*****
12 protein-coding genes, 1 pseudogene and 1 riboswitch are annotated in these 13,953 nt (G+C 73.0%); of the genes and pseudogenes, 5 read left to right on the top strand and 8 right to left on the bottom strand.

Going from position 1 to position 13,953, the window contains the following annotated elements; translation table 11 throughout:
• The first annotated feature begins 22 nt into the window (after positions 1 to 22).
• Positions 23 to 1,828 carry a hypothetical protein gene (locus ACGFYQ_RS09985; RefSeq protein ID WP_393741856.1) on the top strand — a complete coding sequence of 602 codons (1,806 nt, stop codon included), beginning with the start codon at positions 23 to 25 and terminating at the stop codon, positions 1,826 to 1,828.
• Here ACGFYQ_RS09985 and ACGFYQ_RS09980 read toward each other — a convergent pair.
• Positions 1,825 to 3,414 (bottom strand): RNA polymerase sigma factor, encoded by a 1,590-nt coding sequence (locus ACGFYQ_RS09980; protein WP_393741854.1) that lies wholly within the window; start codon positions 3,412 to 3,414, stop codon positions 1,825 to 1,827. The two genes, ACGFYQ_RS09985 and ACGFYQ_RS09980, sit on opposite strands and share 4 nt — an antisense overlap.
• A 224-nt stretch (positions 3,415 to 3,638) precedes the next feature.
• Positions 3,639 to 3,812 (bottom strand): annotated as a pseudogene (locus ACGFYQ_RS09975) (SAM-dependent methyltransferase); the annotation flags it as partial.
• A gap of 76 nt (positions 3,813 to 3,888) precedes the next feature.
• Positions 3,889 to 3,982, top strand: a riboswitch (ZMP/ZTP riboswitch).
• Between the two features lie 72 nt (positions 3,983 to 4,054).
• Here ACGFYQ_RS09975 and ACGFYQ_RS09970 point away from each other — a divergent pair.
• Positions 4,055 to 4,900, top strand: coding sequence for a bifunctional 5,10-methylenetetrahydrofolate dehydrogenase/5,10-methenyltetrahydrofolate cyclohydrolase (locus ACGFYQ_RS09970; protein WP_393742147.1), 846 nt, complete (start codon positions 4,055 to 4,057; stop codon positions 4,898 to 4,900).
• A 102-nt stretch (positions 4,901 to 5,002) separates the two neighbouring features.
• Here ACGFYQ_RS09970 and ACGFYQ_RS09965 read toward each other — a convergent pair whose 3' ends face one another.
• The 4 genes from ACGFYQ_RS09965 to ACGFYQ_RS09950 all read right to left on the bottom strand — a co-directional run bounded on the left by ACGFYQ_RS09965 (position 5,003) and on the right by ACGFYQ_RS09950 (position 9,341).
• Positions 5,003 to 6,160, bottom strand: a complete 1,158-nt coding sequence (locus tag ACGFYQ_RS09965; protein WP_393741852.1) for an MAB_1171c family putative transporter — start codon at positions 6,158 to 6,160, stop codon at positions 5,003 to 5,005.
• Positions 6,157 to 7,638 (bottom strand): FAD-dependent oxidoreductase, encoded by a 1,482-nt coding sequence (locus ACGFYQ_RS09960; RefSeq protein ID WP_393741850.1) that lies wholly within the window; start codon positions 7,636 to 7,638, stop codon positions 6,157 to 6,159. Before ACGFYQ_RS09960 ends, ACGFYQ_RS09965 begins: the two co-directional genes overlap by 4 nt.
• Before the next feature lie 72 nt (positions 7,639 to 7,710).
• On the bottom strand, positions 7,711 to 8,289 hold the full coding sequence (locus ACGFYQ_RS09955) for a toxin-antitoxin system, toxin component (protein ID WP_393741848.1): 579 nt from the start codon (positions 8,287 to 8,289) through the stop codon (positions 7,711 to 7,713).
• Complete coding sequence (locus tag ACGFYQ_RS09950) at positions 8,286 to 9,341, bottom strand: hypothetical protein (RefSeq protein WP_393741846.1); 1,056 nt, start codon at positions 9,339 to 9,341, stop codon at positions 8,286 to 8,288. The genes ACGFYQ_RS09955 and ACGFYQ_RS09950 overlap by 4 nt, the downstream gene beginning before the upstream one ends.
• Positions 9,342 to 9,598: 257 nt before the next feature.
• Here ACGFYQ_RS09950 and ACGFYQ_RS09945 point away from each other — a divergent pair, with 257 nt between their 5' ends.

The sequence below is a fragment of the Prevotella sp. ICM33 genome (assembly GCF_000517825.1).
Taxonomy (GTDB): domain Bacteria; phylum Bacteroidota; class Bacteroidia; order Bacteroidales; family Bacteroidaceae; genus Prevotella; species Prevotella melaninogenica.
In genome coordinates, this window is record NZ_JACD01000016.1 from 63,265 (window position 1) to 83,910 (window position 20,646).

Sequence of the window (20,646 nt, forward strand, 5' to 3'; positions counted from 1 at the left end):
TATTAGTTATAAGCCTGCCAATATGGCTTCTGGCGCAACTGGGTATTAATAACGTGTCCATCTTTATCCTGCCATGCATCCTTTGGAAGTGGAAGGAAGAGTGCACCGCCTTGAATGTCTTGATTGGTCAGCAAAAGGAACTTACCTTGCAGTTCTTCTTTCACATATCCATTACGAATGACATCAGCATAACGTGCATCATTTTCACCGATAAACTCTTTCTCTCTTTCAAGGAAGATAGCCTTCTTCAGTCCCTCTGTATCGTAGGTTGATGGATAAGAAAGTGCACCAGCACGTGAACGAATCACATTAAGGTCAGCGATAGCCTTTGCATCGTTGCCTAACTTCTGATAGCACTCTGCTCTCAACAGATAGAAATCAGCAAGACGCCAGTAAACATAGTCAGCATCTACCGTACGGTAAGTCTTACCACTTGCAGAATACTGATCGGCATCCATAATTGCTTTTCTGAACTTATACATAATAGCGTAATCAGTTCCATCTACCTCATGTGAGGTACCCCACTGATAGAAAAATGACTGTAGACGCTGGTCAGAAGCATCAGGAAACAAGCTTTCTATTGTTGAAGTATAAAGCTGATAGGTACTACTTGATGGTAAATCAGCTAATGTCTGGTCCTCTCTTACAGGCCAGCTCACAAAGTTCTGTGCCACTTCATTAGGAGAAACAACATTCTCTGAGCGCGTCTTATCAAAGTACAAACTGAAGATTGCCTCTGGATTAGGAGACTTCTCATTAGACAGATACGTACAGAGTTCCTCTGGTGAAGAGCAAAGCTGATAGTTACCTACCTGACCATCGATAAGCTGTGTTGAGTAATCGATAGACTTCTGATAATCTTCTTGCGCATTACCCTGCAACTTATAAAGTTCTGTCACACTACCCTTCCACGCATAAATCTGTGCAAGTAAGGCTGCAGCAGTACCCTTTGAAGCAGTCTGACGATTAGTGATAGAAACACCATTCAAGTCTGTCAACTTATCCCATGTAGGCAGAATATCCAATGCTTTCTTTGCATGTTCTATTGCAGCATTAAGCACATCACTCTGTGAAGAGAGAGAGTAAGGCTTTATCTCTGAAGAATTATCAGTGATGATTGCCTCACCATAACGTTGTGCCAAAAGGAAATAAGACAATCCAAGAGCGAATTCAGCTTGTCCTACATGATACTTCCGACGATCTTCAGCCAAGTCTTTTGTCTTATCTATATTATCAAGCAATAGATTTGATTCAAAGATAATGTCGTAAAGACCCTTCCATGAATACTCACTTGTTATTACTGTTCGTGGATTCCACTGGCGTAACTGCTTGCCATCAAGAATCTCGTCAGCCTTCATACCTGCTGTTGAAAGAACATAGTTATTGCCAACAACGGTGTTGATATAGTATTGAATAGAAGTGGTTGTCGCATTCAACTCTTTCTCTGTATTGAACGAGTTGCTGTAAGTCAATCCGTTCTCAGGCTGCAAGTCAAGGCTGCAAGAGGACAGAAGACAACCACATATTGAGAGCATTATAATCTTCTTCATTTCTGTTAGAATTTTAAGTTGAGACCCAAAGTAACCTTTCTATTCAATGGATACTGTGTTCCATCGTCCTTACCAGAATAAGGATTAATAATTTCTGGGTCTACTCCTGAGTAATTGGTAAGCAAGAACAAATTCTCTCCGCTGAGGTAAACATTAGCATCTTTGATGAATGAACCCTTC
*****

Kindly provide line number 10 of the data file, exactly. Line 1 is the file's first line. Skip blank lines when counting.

• Positions 3,889 to 3,982, top strand: a riboswitch (ZMP/ZTP riboswitch).